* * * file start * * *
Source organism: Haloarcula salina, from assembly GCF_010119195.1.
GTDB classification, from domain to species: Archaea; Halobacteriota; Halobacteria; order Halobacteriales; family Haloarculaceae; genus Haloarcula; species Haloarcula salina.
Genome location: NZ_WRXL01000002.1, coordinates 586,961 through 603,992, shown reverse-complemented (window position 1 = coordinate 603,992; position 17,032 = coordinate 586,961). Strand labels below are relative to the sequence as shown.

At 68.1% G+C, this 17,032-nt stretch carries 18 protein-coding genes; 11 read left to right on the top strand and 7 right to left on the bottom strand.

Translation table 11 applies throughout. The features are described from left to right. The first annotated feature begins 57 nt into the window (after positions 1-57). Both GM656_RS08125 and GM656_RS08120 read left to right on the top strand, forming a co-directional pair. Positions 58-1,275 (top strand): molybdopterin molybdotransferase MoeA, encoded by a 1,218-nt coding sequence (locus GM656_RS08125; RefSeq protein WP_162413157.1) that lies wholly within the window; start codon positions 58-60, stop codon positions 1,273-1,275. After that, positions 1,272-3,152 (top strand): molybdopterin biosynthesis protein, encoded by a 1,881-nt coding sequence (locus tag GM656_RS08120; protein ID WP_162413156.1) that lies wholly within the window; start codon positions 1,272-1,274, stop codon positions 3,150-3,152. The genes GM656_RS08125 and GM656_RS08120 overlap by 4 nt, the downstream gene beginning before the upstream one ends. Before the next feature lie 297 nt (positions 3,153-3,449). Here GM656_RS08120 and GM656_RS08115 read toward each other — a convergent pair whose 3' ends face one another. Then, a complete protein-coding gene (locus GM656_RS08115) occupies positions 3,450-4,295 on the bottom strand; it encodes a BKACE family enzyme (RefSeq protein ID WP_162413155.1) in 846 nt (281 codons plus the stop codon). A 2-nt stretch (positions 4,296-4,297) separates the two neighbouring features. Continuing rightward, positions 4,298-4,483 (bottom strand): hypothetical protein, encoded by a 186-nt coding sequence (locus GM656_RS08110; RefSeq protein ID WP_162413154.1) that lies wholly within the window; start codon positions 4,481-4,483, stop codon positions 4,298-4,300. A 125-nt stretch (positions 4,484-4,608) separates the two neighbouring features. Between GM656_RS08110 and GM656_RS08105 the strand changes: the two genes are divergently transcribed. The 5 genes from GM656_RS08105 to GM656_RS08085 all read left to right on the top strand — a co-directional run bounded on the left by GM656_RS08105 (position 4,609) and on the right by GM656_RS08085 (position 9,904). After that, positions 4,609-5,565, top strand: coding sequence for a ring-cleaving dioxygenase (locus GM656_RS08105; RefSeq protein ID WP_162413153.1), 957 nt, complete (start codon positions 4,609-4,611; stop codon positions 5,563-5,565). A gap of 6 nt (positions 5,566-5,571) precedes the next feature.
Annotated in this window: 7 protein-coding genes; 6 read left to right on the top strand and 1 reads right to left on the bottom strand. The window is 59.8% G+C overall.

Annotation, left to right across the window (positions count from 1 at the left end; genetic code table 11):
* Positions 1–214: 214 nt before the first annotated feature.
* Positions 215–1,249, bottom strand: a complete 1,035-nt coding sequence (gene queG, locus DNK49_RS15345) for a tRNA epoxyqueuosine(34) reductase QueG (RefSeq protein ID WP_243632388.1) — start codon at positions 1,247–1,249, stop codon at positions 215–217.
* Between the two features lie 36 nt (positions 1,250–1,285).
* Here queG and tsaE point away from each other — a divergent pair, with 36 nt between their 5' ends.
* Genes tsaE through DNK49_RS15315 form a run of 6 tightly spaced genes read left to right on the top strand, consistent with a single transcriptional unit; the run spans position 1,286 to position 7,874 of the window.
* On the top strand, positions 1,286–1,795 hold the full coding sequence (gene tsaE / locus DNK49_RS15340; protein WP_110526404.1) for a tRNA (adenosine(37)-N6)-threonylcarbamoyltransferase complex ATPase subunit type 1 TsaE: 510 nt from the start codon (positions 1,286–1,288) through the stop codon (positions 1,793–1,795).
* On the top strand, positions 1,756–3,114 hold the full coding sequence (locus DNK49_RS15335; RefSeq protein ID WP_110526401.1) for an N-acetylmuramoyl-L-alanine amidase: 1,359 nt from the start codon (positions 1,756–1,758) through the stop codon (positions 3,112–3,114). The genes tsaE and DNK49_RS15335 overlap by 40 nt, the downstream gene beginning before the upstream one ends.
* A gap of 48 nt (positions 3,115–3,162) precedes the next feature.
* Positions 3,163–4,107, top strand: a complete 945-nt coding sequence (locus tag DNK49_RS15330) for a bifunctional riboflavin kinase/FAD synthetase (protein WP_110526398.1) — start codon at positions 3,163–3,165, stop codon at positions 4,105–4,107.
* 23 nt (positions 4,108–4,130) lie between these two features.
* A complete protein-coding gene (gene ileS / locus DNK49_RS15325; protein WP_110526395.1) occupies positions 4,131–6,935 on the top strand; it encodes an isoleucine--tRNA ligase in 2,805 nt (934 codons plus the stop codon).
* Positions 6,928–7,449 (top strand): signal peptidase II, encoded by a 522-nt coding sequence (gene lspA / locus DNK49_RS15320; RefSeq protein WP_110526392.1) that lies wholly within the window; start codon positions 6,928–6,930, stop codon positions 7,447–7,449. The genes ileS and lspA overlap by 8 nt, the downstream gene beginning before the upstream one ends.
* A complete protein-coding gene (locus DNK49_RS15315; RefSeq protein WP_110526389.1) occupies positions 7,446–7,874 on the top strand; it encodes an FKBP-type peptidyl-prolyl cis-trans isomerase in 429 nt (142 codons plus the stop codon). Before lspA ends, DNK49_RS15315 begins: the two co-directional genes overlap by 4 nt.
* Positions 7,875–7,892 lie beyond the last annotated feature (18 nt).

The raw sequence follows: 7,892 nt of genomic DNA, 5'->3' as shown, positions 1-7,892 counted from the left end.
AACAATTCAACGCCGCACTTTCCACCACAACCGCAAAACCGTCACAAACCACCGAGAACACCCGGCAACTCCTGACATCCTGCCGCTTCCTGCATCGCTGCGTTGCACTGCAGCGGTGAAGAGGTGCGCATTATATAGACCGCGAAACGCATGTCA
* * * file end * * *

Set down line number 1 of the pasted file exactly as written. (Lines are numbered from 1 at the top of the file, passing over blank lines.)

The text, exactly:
Source organism: Haloarcula salina, from assembly GCF_010119195.1.